Criminal defendants enjoy protections guaranteed by federal and state laws, but each state has its own methods of processing criminal defendants within its jurisdiction. This article discusses the basic procedures found in Alabama.

Arrest, Rights, and Booking

Many defendants are arrested on issuance of a warrant, while others are arrested upon probable cause or if they are observed by law enforcement in the act of committing a crime. Arresting officers must give defendants their Miranda rights—they are entitled to an attorney if being questioned and they may remain silent or risk having anything they say used against them. Low income defendants may have an attorney appointed for them.

Once arrested, a defendant is brought to a police station or facility for booking. Their personal effects are taken and stored before they are searched, photographed and fingerprinted for court and police records.

Making Bail

Alabama bail bondsmen have the right to interview defendants for bail determination based on their risk of flight and community connections; the nature of the offense; and the defendant's criminal history. A surety bond can be issued to secure the defendant’s release if sufficient collateral is pledged.

If in custody, a defendant must appear before a judge within 72 hours of the arrest.

Procedures for Arraignment and Plea

For misdemeanor defendants, charges are presented at the arraignment. If the defendant has no attorney, one may be appointed if a jail sentence is a possible penalty for that offense and the defendant has sufficiently low income. The hearing is continued if no attorney is present.

Felony defendants have a first appearance where they are apprised of the charges, bail is reset if applicable, and inquires are made regarding representation by an attorney. If charged by complaint, a preliminary hearing is scheduled if no indictment has been issued.

Defendants may enter the following pleas:

  • Guilty: admitting to all charges
  • Not guilty: denying the charges and forcing the state to prove guilt
  • Nolo contendere: no dispute of the charges; considered a guilty plea but may not be evidence in a civil suit

Plea Bargaining in Alabama

Most criminal cases are resolved before trial by counsel who negotiates the charges or sentence so the defendant pleads guilty or no contest in return for waiving the right to trial and agreeing to a lighter sentence or pleading guilty to a lesser charge. Defendants must willingly, knowingly and voluntarily waive their rights and agree to a factual basis to support the charges.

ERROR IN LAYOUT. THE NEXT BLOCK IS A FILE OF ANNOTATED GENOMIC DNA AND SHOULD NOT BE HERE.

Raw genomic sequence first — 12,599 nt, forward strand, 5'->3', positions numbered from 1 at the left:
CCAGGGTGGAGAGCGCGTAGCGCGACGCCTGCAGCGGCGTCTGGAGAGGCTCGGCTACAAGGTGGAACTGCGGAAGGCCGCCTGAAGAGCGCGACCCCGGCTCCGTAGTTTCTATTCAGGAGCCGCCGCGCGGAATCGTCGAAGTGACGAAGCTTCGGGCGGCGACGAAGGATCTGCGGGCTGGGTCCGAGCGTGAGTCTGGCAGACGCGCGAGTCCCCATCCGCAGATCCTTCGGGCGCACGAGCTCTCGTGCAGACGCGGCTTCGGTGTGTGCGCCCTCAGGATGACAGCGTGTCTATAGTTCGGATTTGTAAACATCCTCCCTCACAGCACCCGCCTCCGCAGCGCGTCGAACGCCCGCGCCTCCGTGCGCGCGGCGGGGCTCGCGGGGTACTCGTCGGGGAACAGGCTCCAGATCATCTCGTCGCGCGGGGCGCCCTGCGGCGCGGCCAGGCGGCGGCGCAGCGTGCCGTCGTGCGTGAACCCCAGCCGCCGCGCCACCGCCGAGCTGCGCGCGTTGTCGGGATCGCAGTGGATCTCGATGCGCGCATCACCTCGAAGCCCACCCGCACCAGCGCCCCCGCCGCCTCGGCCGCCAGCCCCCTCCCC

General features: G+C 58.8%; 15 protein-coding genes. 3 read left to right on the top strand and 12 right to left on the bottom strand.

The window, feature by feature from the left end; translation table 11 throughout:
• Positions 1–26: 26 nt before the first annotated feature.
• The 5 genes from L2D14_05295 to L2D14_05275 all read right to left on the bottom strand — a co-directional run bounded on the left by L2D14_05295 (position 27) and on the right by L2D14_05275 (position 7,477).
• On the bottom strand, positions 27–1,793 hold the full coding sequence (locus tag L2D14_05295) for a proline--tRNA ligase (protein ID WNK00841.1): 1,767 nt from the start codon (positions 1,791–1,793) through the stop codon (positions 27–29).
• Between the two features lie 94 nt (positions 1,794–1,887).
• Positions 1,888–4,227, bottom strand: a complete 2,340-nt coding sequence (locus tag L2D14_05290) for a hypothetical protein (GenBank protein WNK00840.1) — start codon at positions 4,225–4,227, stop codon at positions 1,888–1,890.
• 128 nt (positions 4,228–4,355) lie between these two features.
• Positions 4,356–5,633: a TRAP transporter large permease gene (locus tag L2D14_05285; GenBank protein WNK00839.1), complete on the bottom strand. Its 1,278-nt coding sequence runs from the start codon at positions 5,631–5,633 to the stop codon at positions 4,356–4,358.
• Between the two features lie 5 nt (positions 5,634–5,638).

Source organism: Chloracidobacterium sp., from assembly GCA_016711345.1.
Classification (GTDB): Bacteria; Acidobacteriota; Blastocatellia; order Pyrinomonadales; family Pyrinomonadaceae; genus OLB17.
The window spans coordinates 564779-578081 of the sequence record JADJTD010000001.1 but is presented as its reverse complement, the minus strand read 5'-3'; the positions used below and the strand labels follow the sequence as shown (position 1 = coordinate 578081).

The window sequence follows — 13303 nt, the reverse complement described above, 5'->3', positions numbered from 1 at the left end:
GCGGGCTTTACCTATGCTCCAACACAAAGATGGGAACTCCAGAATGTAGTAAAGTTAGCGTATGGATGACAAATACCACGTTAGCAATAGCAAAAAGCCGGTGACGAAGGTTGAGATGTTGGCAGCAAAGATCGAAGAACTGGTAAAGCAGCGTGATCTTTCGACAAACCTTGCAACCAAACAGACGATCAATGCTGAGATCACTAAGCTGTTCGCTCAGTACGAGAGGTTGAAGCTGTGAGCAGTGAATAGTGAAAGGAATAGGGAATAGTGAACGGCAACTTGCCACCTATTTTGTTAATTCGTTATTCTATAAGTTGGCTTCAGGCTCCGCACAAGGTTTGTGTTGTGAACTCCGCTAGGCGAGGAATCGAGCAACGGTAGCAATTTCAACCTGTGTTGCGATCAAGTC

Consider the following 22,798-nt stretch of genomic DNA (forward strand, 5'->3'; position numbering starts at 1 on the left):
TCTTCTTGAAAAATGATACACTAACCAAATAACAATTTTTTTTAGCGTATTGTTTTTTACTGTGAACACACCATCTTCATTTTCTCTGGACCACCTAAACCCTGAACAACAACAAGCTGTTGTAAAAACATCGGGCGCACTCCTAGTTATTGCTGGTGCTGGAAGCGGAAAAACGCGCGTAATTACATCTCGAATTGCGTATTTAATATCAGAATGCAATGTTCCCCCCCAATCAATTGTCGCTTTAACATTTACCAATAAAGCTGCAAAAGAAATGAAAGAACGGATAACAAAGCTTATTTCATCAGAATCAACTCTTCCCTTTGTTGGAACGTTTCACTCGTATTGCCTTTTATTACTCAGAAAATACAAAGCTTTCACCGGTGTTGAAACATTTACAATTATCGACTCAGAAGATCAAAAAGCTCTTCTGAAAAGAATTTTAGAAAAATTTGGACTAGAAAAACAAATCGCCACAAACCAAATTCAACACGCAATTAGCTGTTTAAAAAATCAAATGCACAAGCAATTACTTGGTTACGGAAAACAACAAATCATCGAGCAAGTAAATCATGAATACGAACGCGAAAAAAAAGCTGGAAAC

Preliminary Hearing and Grand Jury Indictment

An Alabama felony defendant charged by complaint can demand a preliminary hearing to determine probable cause within 30 days of arrest. The hearing must be held within 21 days after the demand is made.

All serious felony cases are charged by grand jury indictment, rather than by complaint. If a grand jury indictment is issued, no preliminary hearing is held.

Trial and Sentencing

All criminal trials in Alabama are by a jury of 12 persons unless both parties stipulate to a lesser number. Any guilty verdict must be unanimous. If a trial in front of just a judge is more desirable, a defendant must waive his or her right to a jury trial. Misdemeanor defendants must demand a jury trial.

A judge determines sentencing and may require a pre-sentence report in any case where sentencing is discretionary or where it may be suspended altogether. The report considers the offense, the defendant’s criminal and educational history, social and family status, religious affiliations, medical and mental history, victim statements and other relevant factors.

Consult an Attorney

Procedures regarding arraignments, indictments and other procedures are not the same in all states. Consult an Alabama criminal defense attorney if you are charged with a crime.

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